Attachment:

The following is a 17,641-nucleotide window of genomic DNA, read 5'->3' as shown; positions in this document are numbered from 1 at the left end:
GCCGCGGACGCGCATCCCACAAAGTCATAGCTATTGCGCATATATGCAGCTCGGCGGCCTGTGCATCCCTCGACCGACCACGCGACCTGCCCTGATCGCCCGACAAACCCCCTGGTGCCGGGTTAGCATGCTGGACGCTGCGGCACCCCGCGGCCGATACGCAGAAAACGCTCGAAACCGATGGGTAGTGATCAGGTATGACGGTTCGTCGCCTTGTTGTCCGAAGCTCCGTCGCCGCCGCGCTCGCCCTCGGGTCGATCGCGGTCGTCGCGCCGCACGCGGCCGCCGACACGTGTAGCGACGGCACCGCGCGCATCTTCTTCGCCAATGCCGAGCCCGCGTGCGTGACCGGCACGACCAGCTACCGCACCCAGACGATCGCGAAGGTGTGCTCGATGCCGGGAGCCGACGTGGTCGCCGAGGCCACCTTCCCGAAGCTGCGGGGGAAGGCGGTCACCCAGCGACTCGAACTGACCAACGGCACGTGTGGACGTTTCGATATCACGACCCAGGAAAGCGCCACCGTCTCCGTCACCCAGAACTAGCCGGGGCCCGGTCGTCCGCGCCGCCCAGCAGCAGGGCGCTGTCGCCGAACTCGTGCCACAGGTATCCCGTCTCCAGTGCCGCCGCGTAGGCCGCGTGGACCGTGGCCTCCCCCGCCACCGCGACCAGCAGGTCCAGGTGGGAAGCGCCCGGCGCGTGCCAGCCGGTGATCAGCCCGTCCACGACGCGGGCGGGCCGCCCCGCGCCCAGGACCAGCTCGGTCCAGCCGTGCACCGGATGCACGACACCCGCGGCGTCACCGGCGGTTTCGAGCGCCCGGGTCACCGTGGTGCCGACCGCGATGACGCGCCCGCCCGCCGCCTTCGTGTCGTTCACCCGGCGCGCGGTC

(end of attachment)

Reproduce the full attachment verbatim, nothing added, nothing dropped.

The following is a 17,641-nucleotide window of genomic DNA, read 5'->3' as shown; positions in this document are numbered from 1 at the left end:
GCCGCGGACGCGCATCCCACAAAGTCATAGCTATTGCGCATATATGCAGCTCGGCGGCCTGTGCATCCCTCGACCGACCACGCGACCTGCCCTGATCGCCCGACAAACCCCCTGGTGCCGGGTTAGCATGCTGGACGCTGCGGCACCCCGCGGCCGATACGCAGAAAACGCTCGAAACCGATGGGTAGTGATCAGGTATGACGGTTCGTCGCCTTGTTGTCCGAAGCTCCGTCGCCGCCGCGCTCGCCCTCGGGTCGATCGCGGTCGTCGCGCCGCACGCGGCCGCCGACACGTGTAGCGACGGCACCGCGCGCATCTTCTTCGCCAATGCCGAGCCCGCGTGCGTGACCGGCACGACCAGCTACCGCACCCAGACGATCGCGAAGGTGTGCTCGATGCCGGGAGCCGACGTGGTCGCCGAGGCCACCTTCCCGAAGCTGCGGGGGAAGGCGGTCACCCAGCGACTCGAACTGACCAACGGCACGTGTGGACGTTTCGATATCACGACCCAGGAAAGCGCCACCGTCTCCGTCACCCAGAACTAGCCGGGGCCCGGTCGTCCGCGCCGCCCAGCAGCAGGGCGCTGTCGCCGAACTCGTGCCACAGGTATCCCGTCTCCAGTGCCGCCGCGTAGGCCGCGTGGACCGTGGCCTCCCCCGCCACCGCGACCAGCAGGTCCAGGTGGGAAGCGCCCGGCGCGTGCCAGCCGGTGATCAGCCCGTCCACGACGCGGGCGGGCCGCCCCGCGCCCAGGACCAGCTCGGTCCAGCCGTGCACCGGATGCACGACACCCGCGGCGTCACCGGCGGTTTCGAGCGCCCGGGTCACCGTGGTGCCGACCGCGATGACGCGCCCGCCCGCCGCCTTCGTGTCGTTCACCCGGCGCGCGGTC